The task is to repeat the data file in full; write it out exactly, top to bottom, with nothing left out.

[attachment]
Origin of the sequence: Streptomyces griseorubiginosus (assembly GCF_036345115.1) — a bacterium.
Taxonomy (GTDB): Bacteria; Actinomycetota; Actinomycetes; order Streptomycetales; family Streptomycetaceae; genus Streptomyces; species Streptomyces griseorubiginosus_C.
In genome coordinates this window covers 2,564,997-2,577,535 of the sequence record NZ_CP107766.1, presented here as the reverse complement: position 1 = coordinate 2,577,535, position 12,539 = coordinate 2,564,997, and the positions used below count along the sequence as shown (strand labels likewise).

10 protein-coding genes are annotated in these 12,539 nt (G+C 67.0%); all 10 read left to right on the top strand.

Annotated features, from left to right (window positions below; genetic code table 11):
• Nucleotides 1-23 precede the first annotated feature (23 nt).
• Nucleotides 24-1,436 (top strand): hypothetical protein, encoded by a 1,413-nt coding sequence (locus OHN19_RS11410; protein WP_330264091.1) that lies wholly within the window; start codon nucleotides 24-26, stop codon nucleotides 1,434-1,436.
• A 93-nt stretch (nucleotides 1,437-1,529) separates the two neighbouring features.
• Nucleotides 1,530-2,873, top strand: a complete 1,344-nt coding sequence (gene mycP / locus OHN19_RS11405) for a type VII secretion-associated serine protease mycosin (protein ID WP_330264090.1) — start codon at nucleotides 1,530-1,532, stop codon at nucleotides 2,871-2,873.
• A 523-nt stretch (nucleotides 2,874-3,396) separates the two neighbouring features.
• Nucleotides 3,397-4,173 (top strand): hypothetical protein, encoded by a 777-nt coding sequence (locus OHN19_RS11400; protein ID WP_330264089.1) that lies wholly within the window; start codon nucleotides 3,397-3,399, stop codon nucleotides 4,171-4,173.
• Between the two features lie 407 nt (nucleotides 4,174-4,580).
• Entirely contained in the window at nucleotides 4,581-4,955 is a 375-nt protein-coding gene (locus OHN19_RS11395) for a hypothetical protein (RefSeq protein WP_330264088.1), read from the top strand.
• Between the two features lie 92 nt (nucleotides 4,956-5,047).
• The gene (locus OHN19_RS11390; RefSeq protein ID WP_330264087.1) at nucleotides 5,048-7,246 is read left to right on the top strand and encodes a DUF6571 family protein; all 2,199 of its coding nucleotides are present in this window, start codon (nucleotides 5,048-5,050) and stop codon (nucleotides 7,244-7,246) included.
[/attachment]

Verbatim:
Origin of the sequence: Streptomyces griseorubiginosus (assembly GCF_036345115.1) — a bacterium.
Taxonomy (GTDB): Bacteria; Actinomycetota; Actinomycetes; order Streptomycetales; family Streptomycetaceae; genus Streptomyces; species Streptomyces griseorubiginosus_C.
In genome coordinates this window covers 2,564,997-2,577,535 of the sequence record NZ_CP107766.1, presented here as the reverse complement: position 1 = coordinate 2,577,535, position 12,539 = coordinate 2,564,997, and the positions used below count along the sequence as shown (strand labels likewise).

10 protein-coding genes are annotated in these 12,539 nt (G+C 67.0%); all 10 read left to right on the top strand.

Annotated features, from left to right (window positions below; genetic code table 11):
• Nucleotides 1-23 precede the first annotated feature (23 nt).
• Nucleotides 24-1,436 (top strand): hypothetical protein, encoded by a 1,413-nt coding sequence (locus OHN19_RS11410; protein WP_330264091.1) that lies wholly within the window; start codon nucleotides 24-26, stop codon nucleotides 1,434-1,436.
• A 93-nt stretch (nucleotides 1,437-1,529) separates the two neighbouring features.
• Nucleotides 1,530-2,873, top strand: a complete 1,344-nt coding sequence (gene mycP / locus OHN19_RS11405) for a type VII secretion-associated serine protease mycosin (protein ID WP_330264090.1) — start codon at nucleotides 1,530-1,532, stop codon at nucleotides 2,871-2,873.
• A 523-nt stretch (nucleotides 2,874-3,396) separates the two neighbouring features.
• Nucleotides 3,397-4,173 (top strand): hypothetical protein, encoded by a 777-nt coding sequence (locus OHN19_RS11400; protein ID WP_330264089.1) that lies wholly within the window; start codon nucleotides 3,397-3,399, stop codon nucleotides 4,171-4,173.
• Between the two features lie 407 nt (nucleotides 4,174-4,580).
• Entirely contained in the window at nucleotides 4,581-4,955 is a 375-nt protein-coding gene (locus OHN19_RS11395) for a hypothetical protein (RefSeq protein WP_330264088.1), read from the top strand.
• Between the two features lie 92 nt (nucleotides 4,956-5,047).
• The gene (locus OHN19_RS11390; RefSeq protein ID WP_330264087.1) at nucleotides 5,048-7,246 is read left to right on the top strand and encodes a DUF6571 family protein; all 2,199 of its coding nucleotides are present in this window, start codon (nucleotides 5,048-5,050) and stop codon (nucleotides 7,244-7,246) included.